Think about the question above for a minute or two. When a fan arrives on campus or enters your arena, what is the first thing they hear? Is there a specific script or instructions for your staff? Do you rely only on the friendliness of the staff to welcome fans or have you also set up your facilities in a manner that is inviting?
The venues we visit always seem to be friendly, welcoming, and buzzing with excitement. Usually you feel the power and sense of community within a few minutes of being there. These elements help paint the picture of how truly unique your school is when compared to others.
Now, let’s think about the first thing fans hear or see on your website. Did you put as much thought into that greeting? Did you even think about that as a way to greet and excite your fans? The contrast between a website’s greeting and a greeting at a venue can be startling. And yet, the website for your venue or team is most likely the number one way fans interact with your brand.
You can no longer think of your website as just another billboard, brochure, or piece of marketing collateral. Your website is your biggest venue. It has the most information and will see the most interaction of any touch point. With that in mind, what is the greeting fans are receiving on the website? Are you yelling at them about all of your ticket offerings? Has the development team forced you to put five donate buttons on the home page?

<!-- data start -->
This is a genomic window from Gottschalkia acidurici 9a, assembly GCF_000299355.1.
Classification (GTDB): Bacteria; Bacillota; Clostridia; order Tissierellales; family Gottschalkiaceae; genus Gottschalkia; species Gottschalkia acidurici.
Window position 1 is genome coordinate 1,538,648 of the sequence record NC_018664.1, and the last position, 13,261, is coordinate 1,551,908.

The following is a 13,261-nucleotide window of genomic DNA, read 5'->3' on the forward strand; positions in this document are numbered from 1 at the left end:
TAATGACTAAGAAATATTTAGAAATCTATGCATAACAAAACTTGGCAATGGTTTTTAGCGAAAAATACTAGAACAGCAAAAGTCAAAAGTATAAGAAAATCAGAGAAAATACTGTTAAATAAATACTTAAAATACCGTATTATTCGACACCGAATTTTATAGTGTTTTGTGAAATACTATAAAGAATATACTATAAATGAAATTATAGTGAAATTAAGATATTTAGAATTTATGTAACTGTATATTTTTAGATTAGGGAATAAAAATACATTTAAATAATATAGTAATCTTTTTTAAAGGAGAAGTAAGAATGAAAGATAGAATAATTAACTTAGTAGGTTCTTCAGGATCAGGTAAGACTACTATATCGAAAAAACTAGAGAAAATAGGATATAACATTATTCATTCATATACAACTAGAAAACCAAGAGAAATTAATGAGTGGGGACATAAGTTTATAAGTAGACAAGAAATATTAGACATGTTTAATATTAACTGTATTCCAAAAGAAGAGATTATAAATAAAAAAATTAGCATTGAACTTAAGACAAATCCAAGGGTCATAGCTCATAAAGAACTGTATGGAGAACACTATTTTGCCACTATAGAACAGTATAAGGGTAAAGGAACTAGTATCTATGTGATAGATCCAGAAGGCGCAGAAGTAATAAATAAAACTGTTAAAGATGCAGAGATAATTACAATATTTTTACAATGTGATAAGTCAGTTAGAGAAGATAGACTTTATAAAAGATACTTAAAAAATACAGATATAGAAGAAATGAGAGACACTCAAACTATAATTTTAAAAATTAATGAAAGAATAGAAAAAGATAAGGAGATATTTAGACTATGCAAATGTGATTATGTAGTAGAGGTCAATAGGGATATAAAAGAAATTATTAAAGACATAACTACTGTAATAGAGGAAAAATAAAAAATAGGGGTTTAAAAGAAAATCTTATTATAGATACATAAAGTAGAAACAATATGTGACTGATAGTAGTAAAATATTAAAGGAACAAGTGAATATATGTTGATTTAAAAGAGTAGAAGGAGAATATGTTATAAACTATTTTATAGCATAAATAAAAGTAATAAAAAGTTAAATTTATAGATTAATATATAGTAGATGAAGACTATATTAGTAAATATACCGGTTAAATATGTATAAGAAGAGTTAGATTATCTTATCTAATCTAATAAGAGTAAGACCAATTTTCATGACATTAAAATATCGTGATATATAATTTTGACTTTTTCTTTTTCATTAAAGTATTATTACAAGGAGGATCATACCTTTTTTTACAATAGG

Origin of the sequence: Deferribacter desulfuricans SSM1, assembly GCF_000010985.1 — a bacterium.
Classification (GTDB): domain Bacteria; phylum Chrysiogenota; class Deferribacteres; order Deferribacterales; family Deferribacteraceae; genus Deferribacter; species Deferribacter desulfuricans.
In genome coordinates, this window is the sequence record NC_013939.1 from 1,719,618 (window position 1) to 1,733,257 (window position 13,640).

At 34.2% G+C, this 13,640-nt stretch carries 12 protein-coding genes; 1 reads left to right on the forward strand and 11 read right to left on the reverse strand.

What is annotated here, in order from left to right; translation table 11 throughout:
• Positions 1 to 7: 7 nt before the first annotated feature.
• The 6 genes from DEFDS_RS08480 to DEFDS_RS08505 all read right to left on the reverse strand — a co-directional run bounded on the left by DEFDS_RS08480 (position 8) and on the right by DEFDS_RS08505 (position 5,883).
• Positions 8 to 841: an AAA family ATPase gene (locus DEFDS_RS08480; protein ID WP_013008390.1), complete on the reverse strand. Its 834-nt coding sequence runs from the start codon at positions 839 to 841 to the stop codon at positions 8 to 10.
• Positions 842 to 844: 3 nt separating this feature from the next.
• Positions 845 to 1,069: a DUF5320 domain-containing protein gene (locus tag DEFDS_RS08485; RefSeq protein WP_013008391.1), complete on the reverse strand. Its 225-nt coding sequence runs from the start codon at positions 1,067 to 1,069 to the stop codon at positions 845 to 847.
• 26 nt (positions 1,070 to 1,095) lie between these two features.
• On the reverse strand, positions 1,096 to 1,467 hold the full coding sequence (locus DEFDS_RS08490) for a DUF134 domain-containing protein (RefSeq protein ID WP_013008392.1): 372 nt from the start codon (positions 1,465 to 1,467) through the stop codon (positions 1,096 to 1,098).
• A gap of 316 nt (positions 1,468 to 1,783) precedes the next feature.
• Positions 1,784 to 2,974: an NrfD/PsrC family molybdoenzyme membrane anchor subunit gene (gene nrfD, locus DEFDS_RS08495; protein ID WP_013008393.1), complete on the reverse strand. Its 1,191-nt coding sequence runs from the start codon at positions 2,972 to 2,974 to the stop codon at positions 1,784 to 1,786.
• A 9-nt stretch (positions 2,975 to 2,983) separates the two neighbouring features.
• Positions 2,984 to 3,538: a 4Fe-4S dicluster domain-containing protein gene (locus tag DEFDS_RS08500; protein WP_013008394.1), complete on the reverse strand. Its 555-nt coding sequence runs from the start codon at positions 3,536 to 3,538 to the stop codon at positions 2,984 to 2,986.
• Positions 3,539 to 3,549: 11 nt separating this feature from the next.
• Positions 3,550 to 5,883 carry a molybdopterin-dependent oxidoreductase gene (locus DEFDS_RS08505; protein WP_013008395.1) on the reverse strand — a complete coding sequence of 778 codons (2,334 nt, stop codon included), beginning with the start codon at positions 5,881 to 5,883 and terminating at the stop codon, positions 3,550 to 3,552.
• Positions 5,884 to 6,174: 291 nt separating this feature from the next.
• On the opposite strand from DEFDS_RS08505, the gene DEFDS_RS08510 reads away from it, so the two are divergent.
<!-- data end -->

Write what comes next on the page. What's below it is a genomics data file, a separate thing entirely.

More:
When deciding what will be the focus of your home page, think back to the greeting your staff gives people at your venue or even on the phone. Most likely they do not open the conversation by running through every ticket option you have to offer.
Traffic on a website is diverse. Not everyone is coming to the website because they are ready to buy season tickets or put their name on a building. Some are coming just to figure out what options are available or to see what the school is doing. Your website has to be a resource for all different types of visitors. When a fan comes into your venue or calls about tickets, most likely your staff takes the time to figure out what they are looking for and tries to educate them on what is available that could suit their needs. A website is no different, you have to position yourself as that reliable resource. Once a fan views you as a resource, it is much easier for them to decide to buy season tickets or make that financial commitment to your program.
Look at your site. How are you greeting the visitors who show up at your virtual venue? If it doesn’t match how you greet visitors in person or on the phone, it is time to rethink your approach.